ibif well-founded objection to using a floor-dean-&
f ! ing soap-upon the human body. Ivory Soap
is the bather's soap. It costs more than common
soapsf but the difference is in the ingredients and
making. Why not treat yourself with a little respect.
Is not' the human skin with its marvellous delicacy
entitled to pure soap? Ivory Soap it floats.
None of the new cereals is as dainty
or nourishing as
MfWi'iyi'i'i'i ' ! II"" iMIlm
cargo of cement, fertilizer, mineral wa
ter, tar and Iron. She came from Ham
buig, via Honolulu, where she discharged
part of her cargo. The Lord Shaftes
bury Is not engaged for outward loading.
She and the Versailles are the two un
chartered ships in port.
"WreeUasre Washed Ashore.
LOXDOX. Feb. 4. A quantity of wreck
age has been washed ashore on the Isle of
Grainc. at the. mouth of the Thames, in
cluding portions of a ship's deck and a
box containing papers referring to the
vessel Adolph, Captain Anderson. The
Xorweglan bark Adolph. Captain Ander
son, sailed from Hamburg Janutiry 21, for
Had a RoiikIi Voynpre.
QUEEXSTOWX. Ireland. Feb. 4. The
Cunard line steamer Ultonla. which sailed
from Boston. January 23, for Liverpool,
and which arrived here today, reports
having encountered terrific weather . on
January 26 and January 27. During these
two days a blizzard and high seas pre
vailed and the vessel was only able to
steam 100 miles a day.
Stranded Vessels Apraln Afloat.
PHILADELPHIA, Feb. 4. The Brlfsh
steamship Europe, for London from Phil
adelphia, and the Erin line steamer Drum
mond. from Philadelphia for St. Thomas,
both of which grounded In the Delaware
River during yesterday's gale, were
floated early this morning. They were
found to be undamaged and both pro
ceeded. President Leed's Fast Yncht.
XEW YORK. Feb. 4. One of the fastest
ocean-going yachts in the world has been
completed at Port Richmond. Staten Is
land, for W. B. Leeds, president of the
Chicago. Rock Island & Pacific Railway
Company. The boat is said to have cost
5500.0CO. It will be launched Tuesday next.
The Irby left down yesterday In tqw of
the Harvest Queen.
The Bertha started for the sea yester
day, towed by the Ocklahama.
The steamer Bailey Gatzert is under
going repairs at the foot of Alder street.
The Fulwood Is discharging ballast at
Weldler's. preparatory to receiving a
The steamship Columbia arrived yes
terday from San Francisco. The steamer
Geo. W. Elder arrived at San Fran
cisco from Portland.
The steamer Ruth, which was sunk
near Corvallis several weeks ago, will be
launched in perhaps a week. Her bottom
anel stem have been renewed.
The British steamship Hatasu entered
tne ustom-i-iouse yesterday. She is at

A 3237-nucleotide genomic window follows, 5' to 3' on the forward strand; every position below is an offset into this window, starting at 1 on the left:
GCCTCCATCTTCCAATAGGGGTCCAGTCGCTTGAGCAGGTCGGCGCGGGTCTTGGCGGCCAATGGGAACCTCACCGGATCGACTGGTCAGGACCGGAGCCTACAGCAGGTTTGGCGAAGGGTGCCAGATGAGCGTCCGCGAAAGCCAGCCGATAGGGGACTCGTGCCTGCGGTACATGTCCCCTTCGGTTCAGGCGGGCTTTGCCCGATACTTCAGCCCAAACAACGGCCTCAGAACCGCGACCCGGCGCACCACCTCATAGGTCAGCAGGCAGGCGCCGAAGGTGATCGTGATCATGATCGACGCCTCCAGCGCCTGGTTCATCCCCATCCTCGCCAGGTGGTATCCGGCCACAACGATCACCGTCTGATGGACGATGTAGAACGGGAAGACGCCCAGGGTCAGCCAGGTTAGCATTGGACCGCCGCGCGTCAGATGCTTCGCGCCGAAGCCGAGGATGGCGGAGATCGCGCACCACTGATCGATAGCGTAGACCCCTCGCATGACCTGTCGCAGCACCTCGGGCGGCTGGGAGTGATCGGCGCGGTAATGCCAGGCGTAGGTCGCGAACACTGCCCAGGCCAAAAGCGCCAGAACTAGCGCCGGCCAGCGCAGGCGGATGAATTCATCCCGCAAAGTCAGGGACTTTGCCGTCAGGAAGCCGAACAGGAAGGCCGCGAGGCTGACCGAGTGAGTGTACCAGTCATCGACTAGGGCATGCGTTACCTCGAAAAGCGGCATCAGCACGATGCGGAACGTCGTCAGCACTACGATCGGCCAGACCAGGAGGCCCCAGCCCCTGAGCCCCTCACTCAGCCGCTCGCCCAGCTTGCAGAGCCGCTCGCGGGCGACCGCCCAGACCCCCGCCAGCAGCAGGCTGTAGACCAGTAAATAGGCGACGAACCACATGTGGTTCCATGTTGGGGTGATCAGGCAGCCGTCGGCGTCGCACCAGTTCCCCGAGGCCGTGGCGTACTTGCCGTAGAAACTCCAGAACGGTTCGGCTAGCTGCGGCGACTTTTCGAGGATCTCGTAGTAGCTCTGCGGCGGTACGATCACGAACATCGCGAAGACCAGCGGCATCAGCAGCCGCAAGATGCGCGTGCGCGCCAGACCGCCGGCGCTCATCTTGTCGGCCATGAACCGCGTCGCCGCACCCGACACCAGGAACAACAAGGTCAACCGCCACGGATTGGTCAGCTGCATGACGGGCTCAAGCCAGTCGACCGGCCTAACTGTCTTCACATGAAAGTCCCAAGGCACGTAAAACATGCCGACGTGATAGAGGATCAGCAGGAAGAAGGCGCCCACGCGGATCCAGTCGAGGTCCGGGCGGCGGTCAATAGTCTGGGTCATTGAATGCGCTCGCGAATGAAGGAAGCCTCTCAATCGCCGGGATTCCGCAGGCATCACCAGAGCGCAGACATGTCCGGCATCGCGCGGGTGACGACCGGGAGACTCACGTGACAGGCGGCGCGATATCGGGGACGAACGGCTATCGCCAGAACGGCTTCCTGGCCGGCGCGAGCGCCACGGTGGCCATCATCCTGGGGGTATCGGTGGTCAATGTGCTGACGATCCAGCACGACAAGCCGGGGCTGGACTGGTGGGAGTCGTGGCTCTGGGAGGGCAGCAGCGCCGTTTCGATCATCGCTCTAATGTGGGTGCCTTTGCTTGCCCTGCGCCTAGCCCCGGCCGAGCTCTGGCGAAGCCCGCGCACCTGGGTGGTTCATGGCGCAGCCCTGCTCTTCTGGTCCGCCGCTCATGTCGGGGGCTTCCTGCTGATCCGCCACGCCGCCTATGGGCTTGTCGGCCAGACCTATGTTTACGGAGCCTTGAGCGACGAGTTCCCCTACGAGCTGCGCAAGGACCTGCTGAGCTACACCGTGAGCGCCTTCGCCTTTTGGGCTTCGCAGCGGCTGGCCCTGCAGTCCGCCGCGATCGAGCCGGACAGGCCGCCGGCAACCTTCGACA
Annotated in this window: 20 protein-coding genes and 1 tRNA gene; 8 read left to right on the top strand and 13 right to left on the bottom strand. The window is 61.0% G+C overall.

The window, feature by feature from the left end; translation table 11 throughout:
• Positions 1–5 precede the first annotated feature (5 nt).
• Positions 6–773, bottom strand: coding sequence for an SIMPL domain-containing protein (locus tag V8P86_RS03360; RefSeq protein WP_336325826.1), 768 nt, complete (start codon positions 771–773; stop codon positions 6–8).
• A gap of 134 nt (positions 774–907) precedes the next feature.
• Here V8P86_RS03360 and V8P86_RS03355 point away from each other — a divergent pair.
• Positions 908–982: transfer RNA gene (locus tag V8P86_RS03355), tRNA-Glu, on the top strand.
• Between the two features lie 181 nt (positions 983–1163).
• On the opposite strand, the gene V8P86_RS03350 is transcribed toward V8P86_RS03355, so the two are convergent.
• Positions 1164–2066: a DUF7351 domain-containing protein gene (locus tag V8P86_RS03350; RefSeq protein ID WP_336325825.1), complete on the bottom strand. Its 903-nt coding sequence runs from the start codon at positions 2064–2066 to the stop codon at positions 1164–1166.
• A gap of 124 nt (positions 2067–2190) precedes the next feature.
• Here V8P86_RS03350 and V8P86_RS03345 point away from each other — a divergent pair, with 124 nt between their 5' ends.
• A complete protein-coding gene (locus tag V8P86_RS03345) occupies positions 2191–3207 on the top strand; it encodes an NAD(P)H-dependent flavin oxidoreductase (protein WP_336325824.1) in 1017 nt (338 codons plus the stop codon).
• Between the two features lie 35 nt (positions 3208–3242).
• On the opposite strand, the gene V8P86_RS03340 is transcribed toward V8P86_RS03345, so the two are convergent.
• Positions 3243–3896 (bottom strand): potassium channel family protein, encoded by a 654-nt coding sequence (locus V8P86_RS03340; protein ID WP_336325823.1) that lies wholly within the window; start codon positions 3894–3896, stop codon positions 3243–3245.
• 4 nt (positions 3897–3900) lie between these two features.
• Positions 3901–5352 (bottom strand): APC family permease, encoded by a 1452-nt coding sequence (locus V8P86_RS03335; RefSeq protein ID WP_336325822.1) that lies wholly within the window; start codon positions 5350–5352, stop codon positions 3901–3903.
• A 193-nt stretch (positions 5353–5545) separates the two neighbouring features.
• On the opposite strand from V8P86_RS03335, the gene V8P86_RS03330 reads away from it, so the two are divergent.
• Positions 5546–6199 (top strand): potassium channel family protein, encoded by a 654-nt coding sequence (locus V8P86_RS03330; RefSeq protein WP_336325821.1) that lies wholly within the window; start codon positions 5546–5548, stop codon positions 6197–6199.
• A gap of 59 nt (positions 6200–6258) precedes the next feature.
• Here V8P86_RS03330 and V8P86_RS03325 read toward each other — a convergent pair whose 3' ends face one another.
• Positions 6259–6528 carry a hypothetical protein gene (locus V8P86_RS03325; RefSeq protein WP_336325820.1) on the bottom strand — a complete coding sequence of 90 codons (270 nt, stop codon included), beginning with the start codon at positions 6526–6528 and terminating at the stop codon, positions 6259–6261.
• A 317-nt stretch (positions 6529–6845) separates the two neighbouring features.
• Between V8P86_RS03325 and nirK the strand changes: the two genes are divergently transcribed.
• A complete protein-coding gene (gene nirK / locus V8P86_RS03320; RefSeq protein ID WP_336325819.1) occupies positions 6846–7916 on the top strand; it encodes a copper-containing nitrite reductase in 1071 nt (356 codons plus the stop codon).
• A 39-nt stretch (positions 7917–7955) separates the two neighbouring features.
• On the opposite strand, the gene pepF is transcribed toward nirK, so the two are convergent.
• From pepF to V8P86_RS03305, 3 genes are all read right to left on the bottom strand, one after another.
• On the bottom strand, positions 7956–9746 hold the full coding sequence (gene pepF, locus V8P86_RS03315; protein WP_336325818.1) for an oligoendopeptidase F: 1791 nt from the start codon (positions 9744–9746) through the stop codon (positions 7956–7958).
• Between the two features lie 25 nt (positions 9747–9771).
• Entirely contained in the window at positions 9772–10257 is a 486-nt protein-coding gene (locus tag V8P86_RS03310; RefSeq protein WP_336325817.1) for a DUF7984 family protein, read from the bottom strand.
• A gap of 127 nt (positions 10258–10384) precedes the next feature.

Victoria dock. She will load with lumber
and flour for the Orient. She is dlscharir-
Domestic and Foreign Ports.
ASTORIA. Feb. 4. Arrived at 9 -30 A. M.
and left up at 12 M. Steamer Columbia, from
into taking chea.p washing powders in the
belief th& they &.re equeJ to PEAR-LINE!
Grocers who want to work off unseL.Ia.bIe goods :
givers, etc, alt sa.y " This is fxist
"much cheaper, "same thing.'
Don t be deceived- The most effective,
most economical, best made, is 649
I IT TKC MOCIIR A CAUILI CO CICl"lATI
San Franclco. Condition of the bar at 4 P.
ii., rough: wind west; weather squally.
San Franclco. Feb. 4. Arrived at 'J:15 A. M.
Steamer Elder, from Portland.
Tacoma, Feb. 4. Arrived British steamship
rak-LlriR. from Seattle. Sailed Steamer Santa
Ana, for San Francisco.
Xew York. Feb. 4. Arrived Staater.dam.
from Rotterdam; Saxonia, from Liverpool;
Prinz'i?ln Victoria Luis, from West IndU-s
Auckland. X. '... Feb. 4. Arrived Steamer
Ventura, from San Francisco, via Honolulu
and I'anco Panso. for Sydney. X. S. "W.
San Francisco. Feb. 4. Sailed Schooner
BknFal for Tacoma; schooner Reporter, for
Gray's Harbor: schooner Antelope, for Astoria:
schooner Jennie Wand, for Coos Bay; barken
ttne Elenear, for Wlllapa Harbor; steamer Em
pire, for Coos Bay. Arrived Steamer Geo. W.
Elder, from Portland; steamer Grace Dollar,
from Gray's Harbor; schooner Parkersburs:.
from CoaulUe River; 3teamer Fultota. from
Xew York. Feb. 4. Arrived Zeeland. from
Antwerp. Allcr, from Genoa and Xaple3.
Sailed Cevlc. for Liverpool.
Leghorn. Arrived January .'to Glenroy, from
Tacoma. Hlogo. etc., for London.
Liverpool. Feb. 4. Arrived GeorRia and
Ivernla. from Xew York.
Queenstown. Feb. 4. Arrived Ultonla, from
Seattle. Feb. 4. Sailed Steamer Despatch,
for Falrhaven; steamer Santa Ana. for San
Francisco; Sd. steamer Prosreto, for San Fran-cl-o
Pears' ioap is nothing'
Pure soap is as gentle as
oil to the livino- skin.
Pears' is the purest and
best toilet soap in all the
Sold all over the world.
DrBURKH'ARYS WONDERFUL 0ms,
;30 Days' Treats
Dr. Burkharfs Vegetable Compound cures all
i cases of Kidney. Stomach and Liver Troubles.
' .lfir"t sweats, Buzzing Sounds In the Head
i.ieeple.ness. Headache, Dizziness. Rheuma
tism. Catarrh and Malaria when other Reme
dies fall. It purines the blood and cleanses
the system. 10 days,' trial free. All Drucsists'.
DR. W. S. BLRKHART, Cincinnati, O.
Parasites Cause All Hair Troubles.
Nine-tenths of the diseases of the scalp
and hair are caused by parasitic germs.
The importance of this discovery by Pro
fessor Unna, of the Charity Hospital.
Hamburg, Germany . cannot be overesti
mated. It explains why ordinary hair
preparations, even of the most expensive
character, fail to cure dandrufT: because
they do not, and they cannot, kill the
dandruff germ. The only hair preparation
In the wcrld that positively destroys the
dandruff parasites that burrow up the
scalp Into scales called scurf or dandruff.
Is Newbro's Herplcide. In addition to Its
destroying the dandruff germ Herpiclde
Is also a delightful hair-dressing., making
the hair glossy and soft as silk.